"De beer eet een gans."

Translation:The bear eats a goose.

August 12, 2014



Poor Goose :(

August 12, 2014


At least it's a goose, not a hundred geese. :)

August 22, 2014


gans = ganso in Spanish ;)

November 22, 2014


Gans in German

June 11, 2019


Hanhi in Finnish!

April 16, 2016


I typed: The beer eats a goose...

October 1, 2014


Likely to produce liver problems!

April 17, 2019


What is the meaning of geese

October 18, 2014


Geese is the plural form of goose: one goose, two or more geese. Yes, I know, it should either be gooses or we should also say meese, cabeese and he leese the screws, but English is one of the most messed up and therefore most widely spoken languages ever

October 31, 2014


Geese are a type of bird, kind of like big ducks.

October 18, 2014


Evil ducks :p

November 17, 2014


What's the dutch translation of geese?

July 25, 2018



April 2, 2019


How do you know if it is saying eats or eating. I get it wrong all the time.

December 4, 2018


Generally, the present continuous ("eating") would be used to describe something that is happening right now.

So "the bear is eating a goose" (right at this moment, the bear is in the process of eating a goose).

On the other hand, the simple present ("eats") would be used more to describe a HABITUAL action.

Thus, "The bear eats a goose every Christmas" (this is a habitual action that the bear repeats at a certain time - OK, I'm entering into the Duolingo spirit of silly sentences here, but hopefully it's a clear enough illustration).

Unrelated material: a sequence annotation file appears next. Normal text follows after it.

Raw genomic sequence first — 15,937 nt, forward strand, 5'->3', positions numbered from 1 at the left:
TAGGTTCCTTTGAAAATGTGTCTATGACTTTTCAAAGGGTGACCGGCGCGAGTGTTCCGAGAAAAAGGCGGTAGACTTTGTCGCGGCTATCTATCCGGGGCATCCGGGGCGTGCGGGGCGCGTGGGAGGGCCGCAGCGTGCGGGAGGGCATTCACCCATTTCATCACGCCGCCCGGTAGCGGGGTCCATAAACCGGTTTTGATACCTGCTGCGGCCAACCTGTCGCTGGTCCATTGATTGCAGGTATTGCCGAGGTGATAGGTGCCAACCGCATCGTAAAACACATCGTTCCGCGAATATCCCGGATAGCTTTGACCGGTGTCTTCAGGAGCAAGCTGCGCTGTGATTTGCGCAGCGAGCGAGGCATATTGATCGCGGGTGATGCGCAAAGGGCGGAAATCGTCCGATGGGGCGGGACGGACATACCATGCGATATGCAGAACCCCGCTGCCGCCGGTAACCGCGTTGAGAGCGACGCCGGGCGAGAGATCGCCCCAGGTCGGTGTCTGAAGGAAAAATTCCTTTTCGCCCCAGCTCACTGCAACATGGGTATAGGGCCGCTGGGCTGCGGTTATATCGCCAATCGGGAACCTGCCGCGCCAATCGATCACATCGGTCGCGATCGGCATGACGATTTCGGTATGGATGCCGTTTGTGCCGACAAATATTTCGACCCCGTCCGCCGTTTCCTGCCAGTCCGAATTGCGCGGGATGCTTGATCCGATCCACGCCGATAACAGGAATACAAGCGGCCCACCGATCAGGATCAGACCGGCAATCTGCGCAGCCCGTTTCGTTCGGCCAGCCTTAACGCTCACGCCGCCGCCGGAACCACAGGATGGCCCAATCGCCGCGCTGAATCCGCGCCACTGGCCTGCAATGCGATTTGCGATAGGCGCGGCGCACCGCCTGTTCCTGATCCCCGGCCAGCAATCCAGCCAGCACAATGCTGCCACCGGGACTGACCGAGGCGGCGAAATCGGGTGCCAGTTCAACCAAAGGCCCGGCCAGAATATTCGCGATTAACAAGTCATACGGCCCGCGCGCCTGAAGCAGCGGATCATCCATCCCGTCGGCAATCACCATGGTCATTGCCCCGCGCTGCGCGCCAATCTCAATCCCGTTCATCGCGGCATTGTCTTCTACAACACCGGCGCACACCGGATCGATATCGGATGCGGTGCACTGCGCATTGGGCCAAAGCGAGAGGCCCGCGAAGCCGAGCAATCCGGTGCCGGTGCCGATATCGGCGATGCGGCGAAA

Or let's suppose the bear is a glutton and more than one goose is involved:

The bear is eating geese (right now, the bear is in the process of eating geese).

The bear eats geese (geese are part of the bear's regular diet - it's probably not eating geese right at this moment though).

Other languages like Spanish make this sort of distinction between simple and continuous present, but Dutch is one that doesn't. So you have to look at the context and basically ask yourself whether the sentence appears to be describing something happening right now (in the process of occurring) or whether it's talking about something more habitual. Sometimes it can be ambiguous though (but I think when it's ambiguous, Duolingo will usually accept both "eats" and "eating" or whatever the relevant verb is).

Hope this is of some assistance.

December 4, 2018


The microphone is not working in my dutch programme, but is OK in the German one

June 11, 2019
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